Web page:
The FHWA study states:
• at least 56% of all condition ratings are incorrect.
• over 90% of fatigue cracks are missed with visual inspection.
• 4 out of 5 times, areas are called on to be repaired which do not need it.
For all predictions, forecasts or other statements which are forward looking in time,
there are possible risks and uncertainties involved. See the Future Statements page.
|Market Opportunity |
EFS appears to be the only truly definitive metal fatigue assessment technology in the world. Until EFS, little progress had been made in gauging crack growth and the extent of this insidious and largely invisible strength-sapping phenomenon. It is believed to be possible with EFS to conduct the appraisal of steel structural members using a technique which does not require any knowledge of past structural or loading history for the object to be monitored. This provides an answer to the metal fatigue problems of a broad array of industries, as described below.
Likewise, the Fatigue Fuse is of value in monitoring aircraft, ships, bridges, conveyor systems, mining equipment, cranes, windmills, turbine engines etc. It is easy to put into operation because no special training is needed to qualify individuals to report any broken segments of the Fatigue Fuse to the appropriate engineering authority for any necessary action.
MATECH's technology could be marketable to many market sectors such as bridges and aerospace as well as ships, cranes, power plants, nuclear facilities, chemical plants, mining equipment, metal windmills, and "heavy iron."
For all predictions, forecasts or other statements which are forward looking in time, there are possible risks and uncertainties involved. See the Future Statements page.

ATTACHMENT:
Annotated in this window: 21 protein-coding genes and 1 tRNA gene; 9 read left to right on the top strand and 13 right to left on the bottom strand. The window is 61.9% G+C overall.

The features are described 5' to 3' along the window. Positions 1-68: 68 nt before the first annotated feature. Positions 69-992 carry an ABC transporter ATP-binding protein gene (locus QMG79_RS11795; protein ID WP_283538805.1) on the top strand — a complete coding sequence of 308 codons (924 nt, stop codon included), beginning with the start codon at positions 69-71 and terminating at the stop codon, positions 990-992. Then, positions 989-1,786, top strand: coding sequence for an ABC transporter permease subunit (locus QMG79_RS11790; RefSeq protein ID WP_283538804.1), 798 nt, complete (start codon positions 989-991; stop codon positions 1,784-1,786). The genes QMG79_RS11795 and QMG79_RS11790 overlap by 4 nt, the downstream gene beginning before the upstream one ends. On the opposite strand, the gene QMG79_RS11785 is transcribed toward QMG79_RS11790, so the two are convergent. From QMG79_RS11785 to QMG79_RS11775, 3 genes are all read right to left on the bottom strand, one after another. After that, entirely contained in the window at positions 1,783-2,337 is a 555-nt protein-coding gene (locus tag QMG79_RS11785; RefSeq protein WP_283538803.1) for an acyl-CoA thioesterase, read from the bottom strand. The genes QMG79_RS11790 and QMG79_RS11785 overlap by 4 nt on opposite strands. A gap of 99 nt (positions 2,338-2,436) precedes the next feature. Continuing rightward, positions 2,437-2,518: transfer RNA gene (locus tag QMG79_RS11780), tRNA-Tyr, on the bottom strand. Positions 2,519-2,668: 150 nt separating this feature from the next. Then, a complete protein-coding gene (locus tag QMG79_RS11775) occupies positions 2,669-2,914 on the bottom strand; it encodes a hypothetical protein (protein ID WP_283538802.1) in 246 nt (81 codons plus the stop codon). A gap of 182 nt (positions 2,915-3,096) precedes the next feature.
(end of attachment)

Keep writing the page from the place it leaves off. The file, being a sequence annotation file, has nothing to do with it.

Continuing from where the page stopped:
|Business History |
|The Electrochemical Fatigue Sensor (EFS™) |
In 1992, Dr. Campbell Laird and Dr. Yuanfeng Li invented the EFS™. The EFS™ relies on a patented electrical test method, which monitors the current flow at the surface of a metal while it is being mechanically flexed. The output current resembles a heart’s EKG pattern and can be interpreted to indicate the degree of fatigue as well as the presence of cracks in their earliest stages of development. It promises to revolutionize critical structural member inspection methods, and its potential for improved diagnostic accuracy, compared with existing inspection systems, fits perfectly with growing concerns over the aging infrastructure. In 1993, MATECH entered into an agreement for an exclusive worldwide license in perpetuity with the University of Pennsylvania to develop and market the EFS™. In 1993, the Company began to brief the US Military and Congress regarding the benefits of the technologies under development by the Company.
The Fatigue Fuse (FF™)
The late Dr. Maurice A. Brull, a world class aeronautical and mechanical engineering scholar and founding Dean of the School of Engineering at the University of Tel Aviv, first conceived of the fatigue fuse in 1982 during his tenure at the University of Pennsylvania. Before Dr. Brull’s invention there was no known way to monitor fatigue directly or to track it in real time. The only methods available were indirect and not economical for wide use. Dr. Brull’s device (FF™) is a thin piece of metal consisting of a series of parallel metal strips connected to a common base, much as fingers are attached to a hand. Each of the fingers has a different geometric pattern. By applying the laws of physics in predetermining the geometric contour of each finger, the fatigue life of each of the fingers are finite and predictable. When the fatigue life for a given finger (or fuse) is reached, the fuse breaks. By using different geometry for each finger, different increments of fatigue life are measurable. Typically, these fingers are constructed to fail at increments of 20% of the metal’s fatigue life. By mechanically attaching or bonding these devices, the Fuse undergoes the same strain sequence as the structure. As the fuses break, they indicate the increment of fatigue life reached for that area of the structure.